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Just say no to store credit cards

The one-time benefits don't outweigh the risks

By

To Her Credit
To Her Credit, Sally Herigstad
Sally Herigstad is a certified public accountant and the author of "Help! I Can't Pay My Bills: Surviving a Financial Crisis" (St. Martin's Press, 2006). She writes "To Her Credit," a weekly reader Q&A column about issues involving women, credit and debt, for CreditCards.com, and also writes regularly for MSN Money, Interest.com and Bankrate.com, and has guested on Martha Stewart Radio and other programs. See her website SallyHerigstad.com for more personal finance tips and free budgeting worksheets.
Ask Sally a question, or read her previous answers in the To Her Credit archive
Question for the CreditCards.com expert

Dear To Her Credit,
Just about every store I go to, when I'm checking out they ask if I want to open an instant credit card account. They usually offer a 10 percent to 15 percent discount on my purchase. If I'm buying a couple hundred dollars' worth, that could save me $20 or $30!

Is there any harm in opening store cards to get the one-time discount, especially if I never use them again? -- Jessica

Answer for the CreditCards.com expert

Dear Jessica,
Those discounts are so tempting! I almost always pass them up, however. There are too many reasons why I don't want a credit card for every store in the mall:

  1. It's too easy to spend money when you have more cards. Kimberly Penney of Kent, Wash., never gets the store card. She says, "I don't want to be tempted to use it later on, so I just don't open it."
  2. Store credit cards typically have the worst interest rates. Why pay an of 22 percent or more when you can choose from a number of bank cards that charge half as much interest? And, as I discovered, store card companies are less likely to respond when you ask for a lower rate after you've proven to be a good customer.
  3. Opening a new credit card can ding your credit score rating. If you're not expecting to refinance your house or borrow money in the near future, that may not be big deal. But if opening a new account causes a 10-point drop right before you apply for a loan, it can cost you plenty. Andy Jolls, CEO of Videocreditscore.com, a credit scoring educational site, gives the example of saving $45 on your current purchase -- only to pay about that much more every month on your new home loan because you didn't qualify for the lowest interest rate. In a worst-case scenario, you could pay $15,480 more over the life of your loan just to save $45 dollars at the checkout counter. It's hard to think of a worse deal than that!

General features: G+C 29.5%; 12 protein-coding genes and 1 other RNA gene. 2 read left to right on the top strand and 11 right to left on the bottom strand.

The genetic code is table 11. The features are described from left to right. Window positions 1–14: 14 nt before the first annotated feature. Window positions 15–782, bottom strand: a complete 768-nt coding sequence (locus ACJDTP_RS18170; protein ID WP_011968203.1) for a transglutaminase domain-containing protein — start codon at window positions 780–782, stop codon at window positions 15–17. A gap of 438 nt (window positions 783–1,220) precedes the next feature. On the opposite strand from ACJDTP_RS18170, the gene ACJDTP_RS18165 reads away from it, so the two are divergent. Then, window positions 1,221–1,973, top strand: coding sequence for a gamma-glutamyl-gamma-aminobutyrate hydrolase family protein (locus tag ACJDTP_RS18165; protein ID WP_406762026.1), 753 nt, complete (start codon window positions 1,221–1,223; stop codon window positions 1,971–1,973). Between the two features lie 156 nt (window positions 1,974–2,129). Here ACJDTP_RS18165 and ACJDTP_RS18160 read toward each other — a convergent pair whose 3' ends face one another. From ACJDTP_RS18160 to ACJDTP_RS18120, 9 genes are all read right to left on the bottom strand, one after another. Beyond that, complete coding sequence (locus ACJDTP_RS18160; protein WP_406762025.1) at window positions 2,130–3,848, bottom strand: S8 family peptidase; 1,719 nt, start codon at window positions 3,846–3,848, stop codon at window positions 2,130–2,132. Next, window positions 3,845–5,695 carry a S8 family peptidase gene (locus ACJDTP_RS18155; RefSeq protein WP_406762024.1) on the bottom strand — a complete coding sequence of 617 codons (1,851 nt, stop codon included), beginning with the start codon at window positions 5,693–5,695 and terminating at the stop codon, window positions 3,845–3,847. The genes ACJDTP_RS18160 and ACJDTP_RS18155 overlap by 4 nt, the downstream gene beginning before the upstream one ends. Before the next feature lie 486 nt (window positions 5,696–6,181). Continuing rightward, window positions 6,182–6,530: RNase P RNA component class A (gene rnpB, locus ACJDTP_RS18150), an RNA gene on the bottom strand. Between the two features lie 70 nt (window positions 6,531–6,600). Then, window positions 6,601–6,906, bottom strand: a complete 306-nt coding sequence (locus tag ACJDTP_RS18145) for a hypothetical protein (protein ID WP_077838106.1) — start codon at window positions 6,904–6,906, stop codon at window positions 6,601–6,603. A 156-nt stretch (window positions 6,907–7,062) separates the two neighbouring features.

4. It's one more card to keep track of and have open. An open card, especially one opened with another person, can come back to haunt you years later. You should never have more cards open than you can easily remember and keep track of.
  5. "It's one more card to worry about identity theft on," says Jolls. If anyone ever steals or forges your driver's license, for instance, they can go to the store, present ID, and use your account.
  6. You'll get a more junk mail -- possibly even junk e-mail -- once you're a "preferred" customer. That's just more temptation. I know from experience the more ads I look at, the more I'm likely to find something I want. If I don't see it, I don't buy it.

Some stores now offer a discount not only on your current purchase, but on everything in the store for the next day or two. Great -- all I need is pressure to buy more right now!

Have you ever wondered why stores are so anxious to sign you up for a card? They know from experience that once you have their card, you are much more likely to shop there and to spend more money when you do!

Jolls' rule: "Stay away from these store cards."

There's an exception to every rule, however. I was buying draperies at JCPenney a few years ago, and they offered a 15 percent discount if I opened a card. Getting a 15 percent off on a purchase that size was too good to pass up, so I took it. I paid the balance off immediately, and I don't keep the card in my wallet. Getting one store card didn't hurt anything.

Most of the time, however, it's better to just smile and say "no." Happy shopping!

See related: U.S. retail store credit card comparison table, Retail rewads cards: Stores give points and more, Retailers tighten credit card standards, Be cautious about store credit cards during the holidays, Want a lower interest rate? Just ask!

Meet CreditCards.com's reader Q&A experts
Vexed by a personal finance problem? CreditCards.com's Q&A experts answer questions from readers every weekday. Ask a question, or click on any expert to see their previous answers.
Gary Foreman, New Frugal You columnist Gary Foreman,
"New Frugal You"
Sally Herigstad, To Her Credit columnist Sally Herigstad,
"To Her Credit"
Cathleen McCarthy, Cashing In columnist Cathleen McCarthy,
"Cashing In"
Jane McNamara, Let's Talk Credit columnist Jane McNamara,
"Let's Talk Credit"
Elaine Pofeldt, Your Business Credit columnist Elaine Pofeldt,
"Your Business Credit"
Erica Sandberg, Opening Credits columnist Erica Sandberg,
"Opening Credits"

Published: December 12, 2008



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